Why some animals are more loved than others
PARIS — The Chinese giant salamander, the largest amphibian in the world, is not cute.
Weighing as much as an adult human, it has slimy brown skin, a giant mouth curled to a gormless grin, and puny, mistrustful eyes. It is also one of the world’s most endangered species.
And yet, unlike its compatriot the giant panda, the giant salamander rarely makes the news.
Why do some animals strike a chord with humans, prompting them to donate millions toward their conservation, while others draw little more than disgust?
And is a sad-eyed panda really worth saving more than a slimy salamander?
Size, intelligence, behavior, rarity, how closely an animal resembles the human form—all play a part in our reaction to various endangered creatures.
“One of the biggest factors is ‘cuteness’: physical characteristics such as big eyes and soft features that elicit our parental instincts because they remind us of human infants,” Hal Herzog, professor emeritus at West Carolina University’s Department of Psychology, told Agence France-Presse (AFP).
An expert in human-animal relationships, Herzog said the dark rings around pandas’ eyes triggered humans’ nurturing instincts.
“Compare that to the Chinese giant salamander,” he said. “Google it. It looks like a 6-foot-long, [70-kilogram] bag of brown slime with beady little eyes.”
The salamanders are a vital part of their ecosystem, just as worms are essential to soil health. Yet, like maggots, rats and snakes, the main instinct they inspire in humans is revulsion.
According to Graham Davey, a specialist in phobias from the University of Sussex’s School of Psychology, we learn to revile certain creatures at a young age.
“Disgust is a learned emotion. Babies are not born with it … it’s probably transmitted socially, culturally and within families,” he said.
Some animals are reviled due to their resemblance to “primary disgusting things” such as mucus or faeces, Davey said, while others are perceived—rightly or wrongly—to pose a direct danger to the beholder.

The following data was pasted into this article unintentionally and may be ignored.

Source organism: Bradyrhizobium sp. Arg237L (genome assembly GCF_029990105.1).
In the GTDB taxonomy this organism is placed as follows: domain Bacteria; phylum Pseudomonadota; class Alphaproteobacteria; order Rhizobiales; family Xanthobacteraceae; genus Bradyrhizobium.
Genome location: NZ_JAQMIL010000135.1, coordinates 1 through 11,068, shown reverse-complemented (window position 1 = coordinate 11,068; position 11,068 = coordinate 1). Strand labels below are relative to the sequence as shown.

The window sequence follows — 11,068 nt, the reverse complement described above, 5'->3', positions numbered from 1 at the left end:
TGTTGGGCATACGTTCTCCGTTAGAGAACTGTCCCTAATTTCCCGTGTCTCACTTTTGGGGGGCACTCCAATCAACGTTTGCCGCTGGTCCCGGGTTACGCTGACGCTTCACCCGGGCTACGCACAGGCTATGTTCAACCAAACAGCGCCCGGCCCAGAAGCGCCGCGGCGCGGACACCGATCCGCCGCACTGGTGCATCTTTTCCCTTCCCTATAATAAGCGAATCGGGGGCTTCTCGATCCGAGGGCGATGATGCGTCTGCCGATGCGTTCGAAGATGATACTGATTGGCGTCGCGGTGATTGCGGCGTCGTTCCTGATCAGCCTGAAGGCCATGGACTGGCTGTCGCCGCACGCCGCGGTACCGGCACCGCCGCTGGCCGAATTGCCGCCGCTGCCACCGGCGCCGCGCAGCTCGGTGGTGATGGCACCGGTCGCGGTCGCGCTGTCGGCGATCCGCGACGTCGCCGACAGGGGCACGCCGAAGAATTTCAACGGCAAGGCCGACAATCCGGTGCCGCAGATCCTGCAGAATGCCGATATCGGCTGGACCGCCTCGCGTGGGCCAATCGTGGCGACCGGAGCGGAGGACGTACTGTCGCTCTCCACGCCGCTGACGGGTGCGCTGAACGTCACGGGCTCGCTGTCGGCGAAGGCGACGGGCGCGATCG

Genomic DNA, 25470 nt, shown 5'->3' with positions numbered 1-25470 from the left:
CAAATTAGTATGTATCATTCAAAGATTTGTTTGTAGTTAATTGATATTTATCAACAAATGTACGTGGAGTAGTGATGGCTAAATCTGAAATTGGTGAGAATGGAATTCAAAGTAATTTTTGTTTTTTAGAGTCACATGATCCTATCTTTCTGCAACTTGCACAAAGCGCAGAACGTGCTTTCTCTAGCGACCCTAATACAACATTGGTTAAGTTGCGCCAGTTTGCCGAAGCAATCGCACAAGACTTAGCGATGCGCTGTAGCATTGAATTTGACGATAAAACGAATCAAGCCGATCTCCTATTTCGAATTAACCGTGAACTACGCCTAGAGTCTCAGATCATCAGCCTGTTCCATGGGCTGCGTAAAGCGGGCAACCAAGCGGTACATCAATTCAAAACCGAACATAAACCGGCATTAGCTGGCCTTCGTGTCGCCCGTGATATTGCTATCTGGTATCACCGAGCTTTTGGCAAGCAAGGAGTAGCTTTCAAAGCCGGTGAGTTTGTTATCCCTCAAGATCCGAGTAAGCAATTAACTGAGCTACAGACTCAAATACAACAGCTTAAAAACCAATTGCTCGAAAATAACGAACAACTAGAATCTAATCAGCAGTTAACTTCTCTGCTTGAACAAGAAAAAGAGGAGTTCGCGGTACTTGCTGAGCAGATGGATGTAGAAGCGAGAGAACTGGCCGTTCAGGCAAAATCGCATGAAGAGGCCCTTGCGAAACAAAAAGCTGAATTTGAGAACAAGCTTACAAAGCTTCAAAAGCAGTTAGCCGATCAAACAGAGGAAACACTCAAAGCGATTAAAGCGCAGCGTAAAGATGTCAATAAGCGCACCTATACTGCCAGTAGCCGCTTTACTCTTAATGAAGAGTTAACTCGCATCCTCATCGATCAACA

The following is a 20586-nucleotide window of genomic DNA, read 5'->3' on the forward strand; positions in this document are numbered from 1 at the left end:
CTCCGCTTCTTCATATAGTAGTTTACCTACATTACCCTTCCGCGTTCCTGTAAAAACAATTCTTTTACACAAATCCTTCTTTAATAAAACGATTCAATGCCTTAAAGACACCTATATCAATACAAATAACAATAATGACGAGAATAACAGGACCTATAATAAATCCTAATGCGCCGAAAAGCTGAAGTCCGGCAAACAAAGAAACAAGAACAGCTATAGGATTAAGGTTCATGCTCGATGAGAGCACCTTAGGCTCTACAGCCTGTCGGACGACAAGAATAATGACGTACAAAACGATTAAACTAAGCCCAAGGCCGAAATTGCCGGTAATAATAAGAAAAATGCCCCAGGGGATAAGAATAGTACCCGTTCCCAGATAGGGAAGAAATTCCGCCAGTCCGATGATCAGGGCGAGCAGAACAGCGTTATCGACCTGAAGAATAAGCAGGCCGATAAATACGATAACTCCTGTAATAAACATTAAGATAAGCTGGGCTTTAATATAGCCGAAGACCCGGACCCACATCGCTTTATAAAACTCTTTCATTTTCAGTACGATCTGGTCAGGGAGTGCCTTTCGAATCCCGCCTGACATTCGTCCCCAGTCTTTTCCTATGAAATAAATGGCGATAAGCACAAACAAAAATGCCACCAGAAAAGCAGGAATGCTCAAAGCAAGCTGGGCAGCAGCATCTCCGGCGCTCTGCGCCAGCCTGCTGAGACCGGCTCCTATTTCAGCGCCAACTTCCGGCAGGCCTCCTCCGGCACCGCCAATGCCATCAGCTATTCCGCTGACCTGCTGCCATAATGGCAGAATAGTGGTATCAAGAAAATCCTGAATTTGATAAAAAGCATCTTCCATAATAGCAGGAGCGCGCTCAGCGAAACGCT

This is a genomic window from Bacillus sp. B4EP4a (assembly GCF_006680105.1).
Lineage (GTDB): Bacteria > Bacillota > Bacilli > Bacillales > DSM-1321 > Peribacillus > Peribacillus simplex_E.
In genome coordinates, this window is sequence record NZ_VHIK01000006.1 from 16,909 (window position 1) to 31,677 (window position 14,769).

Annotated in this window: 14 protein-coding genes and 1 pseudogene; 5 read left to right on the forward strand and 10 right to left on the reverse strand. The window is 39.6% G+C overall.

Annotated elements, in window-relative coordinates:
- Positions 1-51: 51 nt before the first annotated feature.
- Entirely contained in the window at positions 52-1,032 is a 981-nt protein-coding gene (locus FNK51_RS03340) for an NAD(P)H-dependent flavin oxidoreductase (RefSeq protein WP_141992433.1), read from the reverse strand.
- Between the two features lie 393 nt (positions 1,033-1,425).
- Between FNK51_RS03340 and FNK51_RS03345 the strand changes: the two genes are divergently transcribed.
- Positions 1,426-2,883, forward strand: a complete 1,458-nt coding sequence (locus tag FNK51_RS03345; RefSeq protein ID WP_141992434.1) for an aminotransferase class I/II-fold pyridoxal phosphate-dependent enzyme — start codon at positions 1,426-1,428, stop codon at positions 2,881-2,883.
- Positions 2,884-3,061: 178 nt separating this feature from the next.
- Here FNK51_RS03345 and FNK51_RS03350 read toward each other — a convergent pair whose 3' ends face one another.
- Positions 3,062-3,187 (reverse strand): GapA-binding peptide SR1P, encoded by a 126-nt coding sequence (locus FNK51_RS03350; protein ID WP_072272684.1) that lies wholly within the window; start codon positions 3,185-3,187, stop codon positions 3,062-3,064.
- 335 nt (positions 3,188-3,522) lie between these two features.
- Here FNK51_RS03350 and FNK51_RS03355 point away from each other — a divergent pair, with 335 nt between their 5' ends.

This might explain why most of us don’t find lions and bears repellant—they are covered with the same type of soft fur that coat cuddly toys for children, even if it might be better to avoid one in real life.
As with most things, popular culture has a huge effect on how society perceives animals.
Whereas the movie “Free Willy” prompted a wave of sympathy for the protection of endangered orcas, “Arachnophobia” hardly helped spiders’ cause.
Even the depiction of fictional creatures can have a knock-on effect on public perception toward certain animals.
Take the main being in “Alien,” for example.
“Seeing the one from the first film that had that mucusy drawl dripping from the alien’s mouth … sensitizes people to disgusting things,” Davey said.
A study in 2017 found a strong correlation between society’s preferred animals and those most studied in scientific research.
“Maybe that’s because it’s easier to get money” to study well-known animals, said Frederic Legendre, a researcher at France’s National History Museum.
“Reptiles, for example, are not very marketable,” he said.
Protect species, habitat
Not that favoring certain cute or charismatic species is necessarily a bad thing for conservation.
“When we protect an iconic species, we protect their habitat and therefore all the organisms within it also benefit,” Legendre said. —AFP
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